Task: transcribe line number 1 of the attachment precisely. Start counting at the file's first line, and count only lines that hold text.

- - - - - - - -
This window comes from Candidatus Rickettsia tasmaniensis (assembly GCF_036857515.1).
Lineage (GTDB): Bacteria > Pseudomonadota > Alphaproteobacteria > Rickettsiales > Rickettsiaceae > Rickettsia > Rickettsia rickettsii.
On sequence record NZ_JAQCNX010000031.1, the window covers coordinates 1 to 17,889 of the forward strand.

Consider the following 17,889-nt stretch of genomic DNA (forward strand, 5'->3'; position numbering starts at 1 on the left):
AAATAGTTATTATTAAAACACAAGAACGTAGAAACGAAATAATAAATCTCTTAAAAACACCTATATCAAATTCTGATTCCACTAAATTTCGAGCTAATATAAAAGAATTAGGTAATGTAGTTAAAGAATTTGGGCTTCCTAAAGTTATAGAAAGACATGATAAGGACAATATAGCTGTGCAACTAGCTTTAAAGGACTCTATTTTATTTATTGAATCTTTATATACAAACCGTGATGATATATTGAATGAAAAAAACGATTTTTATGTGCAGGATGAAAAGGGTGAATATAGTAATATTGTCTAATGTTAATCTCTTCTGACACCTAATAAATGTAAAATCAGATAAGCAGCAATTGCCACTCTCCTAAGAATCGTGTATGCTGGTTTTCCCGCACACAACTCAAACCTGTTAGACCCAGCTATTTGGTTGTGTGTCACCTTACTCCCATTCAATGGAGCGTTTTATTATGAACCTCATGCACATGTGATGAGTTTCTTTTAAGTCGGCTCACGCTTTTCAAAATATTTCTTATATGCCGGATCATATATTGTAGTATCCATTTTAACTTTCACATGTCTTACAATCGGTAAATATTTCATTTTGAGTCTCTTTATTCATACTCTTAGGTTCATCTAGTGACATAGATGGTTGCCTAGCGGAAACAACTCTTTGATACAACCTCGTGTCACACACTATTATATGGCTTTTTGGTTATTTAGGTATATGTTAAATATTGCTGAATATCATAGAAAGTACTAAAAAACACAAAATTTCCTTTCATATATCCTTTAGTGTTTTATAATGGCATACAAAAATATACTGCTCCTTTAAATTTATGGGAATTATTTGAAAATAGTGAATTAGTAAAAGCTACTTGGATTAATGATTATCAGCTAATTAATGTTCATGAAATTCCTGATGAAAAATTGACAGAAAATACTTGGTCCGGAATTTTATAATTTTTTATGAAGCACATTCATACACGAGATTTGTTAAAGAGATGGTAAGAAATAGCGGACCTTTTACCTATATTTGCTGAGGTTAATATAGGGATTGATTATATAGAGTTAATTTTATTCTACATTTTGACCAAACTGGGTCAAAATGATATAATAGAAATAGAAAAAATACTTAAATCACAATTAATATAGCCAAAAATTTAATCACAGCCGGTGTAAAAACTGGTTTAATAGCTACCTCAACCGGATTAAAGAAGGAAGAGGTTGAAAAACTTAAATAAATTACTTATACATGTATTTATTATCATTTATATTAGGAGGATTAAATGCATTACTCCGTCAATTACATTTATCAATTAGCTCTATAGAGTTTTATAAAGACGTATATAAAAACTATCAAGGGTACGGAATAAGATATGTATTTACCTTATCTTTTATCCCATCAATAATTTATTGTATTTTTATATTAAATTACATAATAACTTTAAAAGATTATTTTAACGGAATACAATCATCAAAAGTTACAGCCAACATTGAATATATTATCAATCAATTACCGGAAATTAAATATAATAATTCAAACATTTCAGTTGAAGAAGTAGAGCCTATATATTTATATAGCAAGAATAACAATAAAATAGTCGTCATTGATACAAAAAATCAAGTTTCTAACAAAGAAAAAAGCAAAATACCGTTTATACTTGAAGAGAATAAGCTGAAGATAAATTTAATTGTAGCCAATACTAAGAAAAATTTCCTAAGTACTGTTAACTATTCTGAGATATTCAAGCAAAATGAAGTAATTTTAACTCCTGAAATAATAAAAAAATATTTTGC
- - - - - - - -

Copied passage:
This window comes from Candidatus Rickettsia tasmaniensis (assembly GCF_036857515.1).